Before Covid we weren’t blind to the fact that the rich and famous live very different lives to the rest of us, but the pandemic has shone a light on exactly how big the chasm between them and us really is.
Singer Lana Del Rey was recently pictured wearing a face mask full of holes at a meet-and-greet event in Los Angeles, prompting an angry backlash from fans. Whilst technically adhering to LA county’s request that residents wear a face covering when interacting with others both in public and in private, her failure to ensure the mask was actually effective shows either an astonishing lack of regard for others’ welfare or an unrivalled level of stupidity, or both.
Whilst Lana’s actions received a torrent of criticism on social media, some suggested that the mask may actually have had a translucent layer of protection underneath. Regardless, surely she could have known the furore wearing it would create; it just shows how out of touch she appears to be with the reality of this devastating virus, one which has hit California especially hard. Unfortunately though her actions only echo those of other deluded celebrities.
Who could forget Victoria Beckham pleading poverty to get her hands on furlough cash whilst she and her family swanned about in their luxury Cotswolds home, or Gal Gadot and her pals preaching about the irrelevance of possessions from their gigantic mansions.
Then, of course, we had Ellen De Generes comparing her $27 million dollar abode to jail, which makes me wonder how she would view the cramped, one-bedroom flat the average Londoner was confined to during lockdown – maybe as something akin to the film The Platform in comparison to the Halden Prison vibe of her mansion.
The divide between them and us
We’re all in this together though, aren’t we? That’s what everyone says; but it seems that every few weeks there’s a new reminder from some gloating or feckless celebrity of the fact that, actually, they’re in it together over there whilst we’re in it together over here. Being asked to donate to charity from our minimum wage wares by filthy rich celebrities, or spend our future taxes on keeping afloat a failing vanity project run by a multimillionaire, has rung hollow for a lot of us.
When we learn that 100, 000 families used a food bank for the first time during lockdown, it’s hard not to get angry at oblivious celebrities like Lana Del Rey, who on the whole seem to have escaped the worst of this virus unscathed.
Of course it’s far easier to keep your distance from others when you can afford your own private jet to ferry you here and there, or hole yourself up in a gigantic mansion where you don’t have to interact with anyone else in the household for days if you don’t want to. In the meantime us normal folk spend our days jostling for toilet roll and counting our coupons at the supermarket checkout.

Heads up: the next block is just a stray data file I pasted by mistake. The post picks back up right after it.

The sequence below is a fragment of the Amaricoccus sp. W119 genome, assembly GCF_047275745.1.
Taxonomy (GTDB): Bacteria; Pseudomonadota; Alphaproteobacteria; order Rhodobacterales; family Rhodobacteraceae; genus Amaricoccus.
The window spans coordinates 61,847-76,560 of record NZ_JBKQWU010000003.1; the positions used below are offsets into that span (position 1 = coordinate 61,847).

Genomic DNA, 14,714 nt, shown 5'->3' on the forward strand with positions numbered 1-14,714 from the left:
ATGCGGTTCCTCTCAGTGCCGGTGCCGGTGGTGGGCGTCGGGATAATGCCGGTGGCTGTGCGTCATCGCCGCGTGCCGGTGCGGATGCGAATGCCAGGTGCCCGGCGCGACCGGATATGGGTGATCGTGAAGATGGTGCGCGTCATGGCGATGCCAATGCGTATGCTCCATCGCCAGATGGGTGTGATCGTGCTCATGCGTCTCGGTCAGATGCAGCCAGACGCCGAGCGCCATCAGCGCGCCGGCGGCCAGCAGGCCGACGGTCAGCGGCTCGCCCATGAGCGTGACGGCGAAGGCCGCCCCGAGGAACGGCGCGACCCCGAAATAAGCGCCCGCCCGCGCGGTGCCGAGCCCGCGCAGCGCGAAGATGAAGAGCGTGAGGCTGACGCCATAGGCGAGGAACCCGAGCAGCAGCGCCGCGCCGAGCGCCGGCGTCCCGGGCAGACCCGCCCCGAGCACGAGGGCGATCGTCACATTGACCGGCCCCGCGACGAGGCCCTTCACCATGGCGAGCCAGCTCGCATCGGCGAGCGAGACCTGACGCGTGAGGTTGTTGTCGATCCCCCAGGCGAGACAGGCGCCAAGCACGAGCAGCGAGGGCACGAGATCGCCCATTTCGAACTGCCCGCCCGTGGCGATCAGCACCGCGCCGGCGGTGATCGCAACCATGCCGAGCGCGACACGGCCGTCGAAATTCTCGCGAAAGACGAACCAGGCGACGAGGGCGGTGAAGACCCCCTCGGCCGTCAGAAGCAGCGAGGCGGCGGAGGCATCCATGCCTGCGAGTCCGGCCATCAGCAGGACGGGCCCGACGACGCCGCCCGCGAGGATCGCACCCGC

But is it fair to lump poor old Lana in with the rest, when all she did was wear a useless mask? At least she wore something? I would argue that it’s better to wear nothing at all and showcase your contempt for the rules of the common people proudly than to make such a mockery of the situation as her hole-ridden mask did (translucent layer or not).
Lana’s sister leapt to her defence, blithely claiming the singer kept her distance and had tested negative for Covid. Predictably the star was then pictured cheek to cheek with several eager, proper-mask-wearing fans, showcasing the sisters’ dubious understanding of what constitutes a good distance, along with a blind faith in the efficacy of Covid testing.
The future of celebrity post-Covid
Perhaps Del Rey isn’t the worst culprit; that could be reserved for the inimitable Donald Trump who was whisked off to hospital on his private helicopter within mere hours of testing positive for coronavirus (apparently). Yes, he is the president of the United States so we shouldn’t expect anything less, but the images of him returning to the whitehouse after only a couple of days, having received the best treatment money and status can buy, still jars as the rest of us fight to even get a Covid test in the first place.
Some might argue that Trump is displaying strong leadership with his rallying calls for courage, that Gal Gadot and her friends are just trying to do something nice (read easy) to buoy us all up, and Ellen was only joking when she likened her luxurious home to a prison. But don’t their actions fall a little flat when they only serve to highlight their vastly superior lives? Do we mind being patronised in this way?
The irony of all of this of course is that we are the ones sustaining these people’s lifestyles; we consume their brand, put them up on their pedestals and make them rich, after which they expect us to listen obediently to their sermons on how to make the world a better place whilst subtly taking advantage of us.
Perhaps our view of megastars and celebrities will have changed by the time this is all over; perhaps we’ll have learnt who the real heroes are, that is, the brave doctors and nurses putting their lives on the line daily and the hardworking scientists trying to restore our future.
Maybe as the pandemic continues it will eventually drag the rich and famous back down to Earth. But It might be better to precipitate that outcome ourselves by refusing to prop them up any longer and forcing them to see what it really looks like down here.
Words by Sarah Bones